Submitted: May 28, 2019
F. Wasserman, Esquire Ciconte Serba LLC.
L. Wilson, Esquire Marshall Dennehey Warner Coleman &
A. KARSNITZ JUDGE
Opinion dated April 23, 2019 I reversed the decision of the
Industrial Accident Board. I did so because I found the Board
process to be in violation of Board Rules and principles of
due process. In short I determined that the Board decided the
case by addressing and resolving an issue that was not fairly
raised in the pleadings. Because claimant succeeded on appeal
I am required by Delaware Workers' Compensation Law to
consider claimant's application for attorney's fees
for work on the appeal.
counsel to submit letter memoranda addressing the
attorney's fee issue, and they have done so. The matter
is ripe for resolution.
2350 (f) gives me substantial discretion to award
attorney's fees to a successful claimant on appeal from
the Board. I have discretion to allow a reasonable fee where
the claimant's position in the hearing before the Board
is affirmed on appeal. I "affirmed" the position
taken by claimant concerning the lack of proper pleading on
the primary issue upon which the Board decided the case. The
only limit to the fee award is that it be reasonable.
has seemed with all issues in this case the parties are in
substantial and unfortunately, liverish disagreement.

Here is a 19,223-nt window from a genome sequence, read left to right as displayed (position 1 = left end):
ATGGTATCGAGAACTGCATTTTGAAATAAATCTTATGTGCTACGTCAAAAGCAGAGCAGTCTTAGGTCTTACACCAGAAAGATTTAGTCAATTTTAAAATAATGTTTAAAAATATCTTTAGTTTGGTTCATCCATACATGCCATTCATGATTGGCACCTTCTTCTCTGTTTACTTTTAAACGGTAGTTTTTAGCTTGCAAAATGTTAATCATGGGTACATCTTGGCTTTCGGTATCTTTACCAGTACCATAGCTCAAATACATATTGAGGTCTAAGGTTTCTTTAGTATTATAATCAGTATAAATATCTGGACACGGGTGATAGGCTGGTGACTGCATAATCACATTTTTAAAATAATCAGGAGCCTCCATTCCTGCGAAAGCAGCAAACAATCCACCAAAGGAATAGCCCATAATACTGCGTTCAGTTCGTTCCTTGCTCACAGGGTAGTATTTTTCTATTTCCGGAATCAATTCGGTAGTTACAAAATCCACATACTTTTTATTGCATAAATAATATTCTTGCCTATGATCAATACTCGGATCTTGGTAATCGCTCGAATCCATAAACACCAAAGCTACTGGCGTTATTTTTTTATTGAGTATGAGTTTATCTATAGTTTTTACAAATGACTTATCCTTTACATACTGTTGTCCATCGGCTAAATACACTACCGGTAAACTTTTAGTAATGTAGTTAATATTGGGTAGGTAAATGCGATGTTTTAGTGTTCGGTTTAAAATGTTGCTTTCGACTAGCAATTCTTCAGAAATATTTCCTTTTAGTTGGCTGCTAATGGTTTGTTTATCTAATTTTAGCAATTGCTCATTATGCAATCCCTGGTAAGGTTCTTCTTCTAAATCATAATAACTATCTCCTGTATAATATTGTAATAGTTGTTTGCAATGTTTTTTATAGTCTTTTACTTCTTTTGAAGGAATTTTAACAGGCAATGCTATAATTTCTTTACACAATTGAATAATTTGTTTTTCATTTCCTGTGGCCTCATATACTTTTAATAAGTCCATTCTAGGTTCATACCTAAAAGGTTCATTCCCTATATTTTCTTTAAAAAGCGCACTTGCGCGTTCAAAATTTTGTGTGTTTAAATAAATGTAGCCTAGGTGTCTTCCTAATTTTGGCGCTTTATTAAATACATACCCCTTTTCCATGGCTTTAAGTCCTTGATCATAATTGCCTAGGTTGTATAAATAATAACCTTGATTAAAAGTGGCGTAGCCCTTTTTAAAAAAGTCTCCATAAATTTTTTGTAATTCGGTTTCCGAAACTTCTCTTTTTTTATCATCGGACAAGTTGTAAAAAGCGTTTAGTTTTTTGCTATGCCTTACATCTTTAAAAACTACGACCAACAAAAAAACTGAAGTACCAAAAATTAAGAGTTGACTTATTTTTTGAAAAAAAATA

Claimant asks that I award almost $62, 000 in fees, and
supports the request with an affidavit testifying to a time
expenditure of 225 hours, and an hourly rate of $275.00. Employer
asserts emphatically that I should exercise my discretion and
award nothing. In addition in a footnote in its letter
addressing attorney's fees, Employer seems to reargue my
position was accepted by me, and my decision will result in
another hearing before the Board. It is exactly this
circumstance which to me justifies an award of attorney's
fees to a Claimant. The rub is what is reasonable.
seminal case in awarding fees to a workers' compensation
Claimant is General Motors Corp. v.
Cox. In Cox the Delaware Supreme Court
articulated the following factors to consider, most of which
come from the Delaware Rules of Professional Conduct:
(1) the time and labor required, the novelty and difficulty
of the questions involved, and the skill requisite to perform
the legal service properly.
(2) the likelihood that acceptance of the case would preclude
other employment opportunities for the attorney.
(3) fees customarily charged in the community for similar
(4) the amount involved and the results obtained.
(5)time limitations imposed by the client or by the
(6)the nature and length of the professional relationship.
(7)the experience, reputation, and ability of the lawyer or